The theme of the blog may look familiar to longtime readers of this blog, even if the exact title is new. If you put the title in the search box without quotation marks, you will get many related entries. The term “power and politics in academia” (again, without quotation marks) yields one entry: a blog from July 18, 2017, that discusses the driving forces of the Anthropocene. I also discussed the role of internal politics in academic institutions recently (December 28, 2021):
This observation is routinely attributed to Henry Kissinger who in a 1997 speech at the Ashbrook Center for Public Affairs at Ashland University, said: “I formulated the rule that the intensity of academic politics and the bitterness of it is in inverse proportion to the importance of the subject they’re discussing. And I promise you at Harvard, they are passionately intense and the subjects are extremely unimportant.”
My focus today is on the role that politics play in teaching and learning, as it directly impacts students. As I have mentioned in earlier blogs (see January 19, 2022, where I discuss cherry-picking and bias), there is a large power differential between teachers and students; bias on the part of teachers has a strong impact on student learning and needs to be discussed.
This issue of bias in student-teacher interaction has been covered extensively but mostly in terms of preferential treatment or neglect of certain students over others, based on characteristics such as gender, race, voluntary class participation, past performance, etc. Here, I want to cover biases that can be associated with an outlook on reality, including political biases.
This image is from https://whatiseducationhq.com which has some really interesting things to say on this same topic.
The first driving force that made me return to this issue is the mix of sex and power—something we hear about almost daily. The issue is institutional but not confined to academic institutions. However, when we speak of it in terms of academic institutions, we usually limit it to higher education because students in high schools and elementary schools are generally too young for consent, and our laws governing such behavior are anchored on the student’s age. In colleges and universities, most students are old enough for consent, so the laws and rules of behavior anchor instead on power differentials. Presently, every institution has its own set of regulations about the sexual behavior of its employees. My own institution (City University of New York) has a 23-page document. Here’s a key paragraph:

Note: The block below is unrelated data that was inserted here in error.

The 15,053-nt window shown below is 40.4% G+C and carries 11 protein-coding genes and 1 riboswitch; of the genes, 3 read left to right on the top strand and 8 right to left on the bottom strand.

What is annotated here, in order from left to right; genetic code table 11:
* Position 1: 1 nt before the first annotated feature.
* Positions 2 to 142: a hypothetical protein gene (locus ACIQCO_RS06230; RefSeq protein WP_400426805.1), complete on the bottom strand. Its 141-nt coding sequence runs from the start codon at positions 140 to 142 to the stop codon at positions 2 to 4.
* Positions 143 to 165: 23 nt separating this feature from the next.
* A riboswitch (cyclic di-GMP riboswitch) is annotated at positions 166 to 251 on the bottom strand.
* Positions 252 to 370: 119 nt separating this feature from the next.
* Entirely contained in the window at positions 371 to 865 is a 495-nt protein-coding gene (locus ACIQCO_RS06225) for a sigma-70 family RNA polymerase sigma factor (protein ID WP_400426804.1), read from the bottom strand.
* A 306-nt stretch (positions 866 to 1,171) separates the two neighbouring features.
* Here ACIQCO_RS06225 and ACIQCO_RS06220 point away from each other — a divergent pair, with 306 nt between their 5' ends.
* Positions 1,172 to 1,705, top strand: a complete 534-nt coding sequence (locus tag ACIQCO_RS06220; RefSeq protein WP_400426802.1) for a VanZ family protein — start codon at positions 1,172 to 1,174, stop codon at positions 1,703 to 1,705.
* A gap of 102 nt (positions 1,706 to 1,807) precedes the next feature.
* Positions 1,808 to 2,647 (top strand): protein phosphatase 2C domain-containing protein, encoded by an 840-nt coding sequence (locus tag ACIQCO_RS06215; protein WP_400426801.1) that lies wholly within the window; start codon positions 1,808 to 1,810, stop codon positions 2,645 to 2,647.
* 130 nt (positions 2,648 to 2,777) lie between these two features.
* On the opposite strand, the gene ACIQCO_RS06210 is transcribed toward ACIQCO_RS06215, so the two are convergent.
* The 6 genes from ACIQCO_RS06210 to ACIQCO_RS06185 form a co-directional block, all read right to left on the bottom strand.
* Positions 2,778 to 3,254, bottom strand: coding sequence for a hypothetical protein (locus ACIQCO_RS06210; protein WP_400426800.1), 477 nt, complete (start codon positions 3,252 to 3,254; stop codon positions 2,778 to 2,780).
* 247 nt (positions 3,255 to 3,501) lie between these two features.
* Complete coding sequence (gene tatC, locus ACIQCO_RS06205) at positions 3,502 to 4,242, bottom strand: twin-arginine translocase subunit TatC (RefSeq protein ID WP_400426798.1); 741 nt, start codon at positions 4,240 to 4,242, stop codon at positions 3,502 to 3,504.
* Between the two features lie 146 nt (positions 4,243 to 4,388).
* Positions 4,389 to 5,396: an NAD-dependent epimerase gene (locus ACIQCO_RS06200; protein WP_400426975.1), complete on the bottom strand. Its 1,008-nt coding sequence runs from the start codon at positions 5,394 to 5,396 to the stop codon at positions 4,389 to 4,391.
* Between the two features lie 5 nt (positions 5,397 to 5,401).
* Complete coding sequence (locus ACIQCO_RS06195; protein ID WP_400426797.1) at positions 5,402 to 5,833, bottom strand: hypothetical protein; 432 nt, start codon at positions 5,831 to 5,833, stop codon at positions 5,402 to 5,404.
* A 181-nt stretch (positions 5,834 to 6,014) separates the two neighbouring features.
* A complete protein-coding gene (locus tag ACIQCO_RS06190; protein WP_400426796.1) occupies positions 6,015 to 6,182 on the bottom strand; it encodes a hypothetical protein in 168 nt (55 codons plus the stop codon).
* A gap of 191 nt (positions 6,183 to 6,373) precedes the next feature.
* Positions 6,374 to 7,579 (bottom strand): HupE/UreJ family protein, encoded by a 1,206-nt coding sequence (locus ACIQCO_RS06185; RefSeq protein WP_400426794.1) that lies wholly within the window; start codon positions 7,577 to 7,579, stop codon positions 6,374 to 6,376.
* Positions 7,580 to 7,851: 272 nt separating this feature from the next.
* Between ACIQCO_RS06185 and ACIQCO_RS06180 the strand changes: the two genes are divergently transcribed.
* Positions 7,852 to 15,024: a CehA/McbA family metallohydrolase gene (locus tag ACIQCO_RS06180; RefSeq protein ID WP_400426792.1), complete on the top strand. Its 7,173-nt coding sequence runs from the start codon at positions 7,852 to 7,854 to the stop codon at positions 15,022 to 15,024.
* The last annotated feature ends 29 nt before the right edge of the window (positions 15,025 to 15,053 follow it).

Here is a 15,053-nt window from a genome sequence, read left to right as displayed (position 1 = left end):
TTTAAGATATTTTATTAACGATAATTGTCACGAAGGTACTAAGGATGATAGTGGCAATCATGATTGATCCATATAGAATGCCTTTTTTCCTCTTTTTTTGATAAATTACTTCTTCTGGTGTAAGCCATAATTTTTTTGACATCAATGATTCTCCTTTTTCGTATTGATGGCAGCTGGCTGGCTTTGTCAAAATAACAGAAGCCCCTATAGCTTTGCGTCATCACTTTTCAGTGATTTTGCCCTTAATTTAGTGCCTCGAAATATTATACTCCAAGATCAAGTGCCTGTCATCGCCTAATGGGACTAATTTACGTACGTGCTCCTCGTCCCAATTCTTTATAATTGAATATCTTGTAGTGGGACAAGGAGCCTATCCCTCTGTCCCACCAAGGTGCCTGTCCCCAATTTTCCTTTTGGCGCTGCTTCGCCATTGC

Amorous, dating or sexual activity or relationships (“intimate relationships”), even when apparently consensual, are inappropriate when they occur between a faculty member or employee and any student for whom he or she has a professional responsibility. Those relationships are inappropriate because of the unequal power dynamic between students and faculty members and between students and employees who advise or evaluate them, such as athletic coaches or workplace supervisors. Such relationships necessarily involve issues of student vulnerability and have the potential for coercion. In addition, conflicts of interest or perceived conflicts of interest may arise when a faculty member or employee is required to evaluate the work or make personnel or academic decisions with respect to a student with whom he or she is having an intimate relationship. Finally, if the relationship ends in a way that is not amicable, the relationship may lead to charges of and possible liability for sexual harassment.
As I said, the restrictions are strictly based on power differentials rather than age.
Since I mostly teach courses that focus on environmental issues, my thinking is as follows: Society puts so much attention on the role of power in personal relationships but gives relatively less attention to the role of power in teaching. At least in the US, however, the latter role has become highly politicized, especially recently. Here are a few examples:
When it came out, The New York Times’ “1619 Project” became quite controversial, and remains so:
long-form journalism endeavor developed by Nikole Hannah-Jones, writers from The New York Times, and The New York Times Magazine which “aims to reframe the country’s history by placing the consequences of slavery and the contributions of Black Americans at the very center of the United States’ national narrative.”